In the numerical simulation, the analysis domain was discretized into a grid with a cell size of 0.01 m, which was equal to a cube with a 0.01 m side in a 3-D model. The fluid properties were set to be the density of 1000 kg m−3 and viscosity of 0.001 Pa s. The motion of fluid was computed by means of the RNG k-ε model in FLOW-3D. The obstacle and gate were controlled by the GMO module; specifically this obstacle was set as a fixed and nondeformable rigid body, and the gate was prescribed to be lifted 0.3 m along the z+ direction. The time history of impact forces and the corresponding dynamic processes were selected to validate the accuracy of the numerical simulation. The direction of the force was considered positive when exerted in the y+ direction.
Figure 2a shows the general agreement of numerical forces obtained by means of the RNG and GMO coupled model with experimental data, particularly the positions of both peaks, which correspond to the wave hitting the front and the back of the structure and were reasonably reproduced by the numerical model. This indicates that the impact force has a very low sensitivity to ko; this study does not pay too much attention to the value of this parameter, and the surface roughness (k) of all the impacted objects in the numerical simulation is set to 0 m. Figure 2b shows the evolution of the wave generated by the dam break and the initial layer of water on the bottom. At t = 0.32 s, the wave is colliding with the front of the obstacle. At t = 0.58 s, the wave is wrapping around the structure, colliding together and continues moving toward the tank wall. At t = 1.44 s, the reflected wave is hitting the back of the obstacle.
2.3 Numerical model setup
As shown in Fig. 3, a depositional fan model with a length of 120 m, width of 120 m and monogradient of 5∘ was numerically constructed. This deposition fan was treated as a rigid bed model; therefore, the bed material scour would not happen in this study. To sum up, the bed variation induced by sediment transport processes, including sediment deposition and bed scour, was not considered. The surface roughness (k) of 0.05 m was set, meaning that the deposition fan surface was roughened with 5 cm diameter particles, for the representation of the natural environment surrounding mountainous buildings.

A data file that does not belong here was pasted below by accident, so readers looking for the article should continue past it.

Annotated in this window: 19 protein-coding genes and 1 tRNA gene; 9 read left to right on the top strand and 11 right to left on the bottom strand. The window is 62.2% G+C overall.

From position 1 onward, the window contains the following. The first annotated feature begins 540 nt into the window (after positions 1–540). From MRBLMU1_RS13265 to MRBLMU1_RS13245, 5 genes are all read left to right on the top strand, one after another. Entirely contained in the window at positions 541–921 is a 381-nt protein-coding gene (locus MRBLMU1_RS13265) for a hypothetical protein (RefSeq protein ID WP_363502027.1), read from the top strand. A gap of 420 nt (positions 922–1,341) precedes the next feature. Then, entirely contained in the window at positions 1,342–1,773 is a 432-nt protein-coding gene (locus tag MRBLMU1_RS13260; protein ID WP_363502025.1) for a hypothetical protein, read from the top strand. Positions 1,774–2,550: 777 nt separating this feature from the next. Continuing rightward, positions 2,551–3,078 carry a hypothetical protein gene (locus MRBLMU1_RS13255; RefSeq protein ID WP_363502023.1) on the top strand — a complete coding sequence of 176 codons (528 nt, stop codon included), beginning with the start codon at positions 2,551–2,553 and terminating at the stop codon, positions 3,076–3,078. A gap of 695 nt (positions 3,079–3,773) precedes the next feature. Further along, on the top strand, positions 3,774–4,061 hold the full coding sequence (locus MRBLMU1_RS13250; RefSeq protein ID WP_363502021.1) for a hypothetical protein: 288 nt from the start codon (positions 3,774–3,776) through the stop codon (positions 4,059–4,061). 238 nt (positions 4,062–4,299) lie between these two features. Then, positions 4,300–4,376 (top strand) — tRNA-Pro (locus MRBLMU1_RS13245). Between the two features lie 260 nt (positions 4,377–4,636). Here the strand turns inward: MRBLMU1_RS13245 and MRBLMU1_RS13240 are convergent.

The realistic debris flow inflow discharge and duration are essential for a truthful analysis of impact forces. A 3-D numerical simulation with a realistic hydrograph, however, needs a large amount of computer memory and processing time. It is difficult to accept in the sensitivity analysis, in which the sufficient experimental groups are required. In this study, a synthetic and simplified inflow hydrograph was set at the top center of the deposition fan. Specifically, the debris flow discharge was fixed as 500 m3 s−1, which can be of some interest for a large magnitude of debris flow, and the inflow duration was limited to 5 s. The inflow cross section was rectangular, with a channel base width of 20 m, flow depth of 2.5 m, inclination angle of 5∘ and an initial velocity of 10 m s−1. In consideration of the distance between the inflow cross section and target building, a computation time of 15 s, triple the inflow duration, was set for the FLOW-3D modeling, to ensure all the debris flow can flow through the target building. The peak impact force was treated as the maximum value in a relatively complete impact process. In order to compare with some realistic building damage cases, for example the Qipan gully and Zhouqu debris flows in the west of China, the rheological properties of the numerical model was set as the viscous debris flow. Therefore, the debris flow density was set as 2000 kg m−3 and viscosity was empirically 1.0 Pa s (Takahashi, 2007).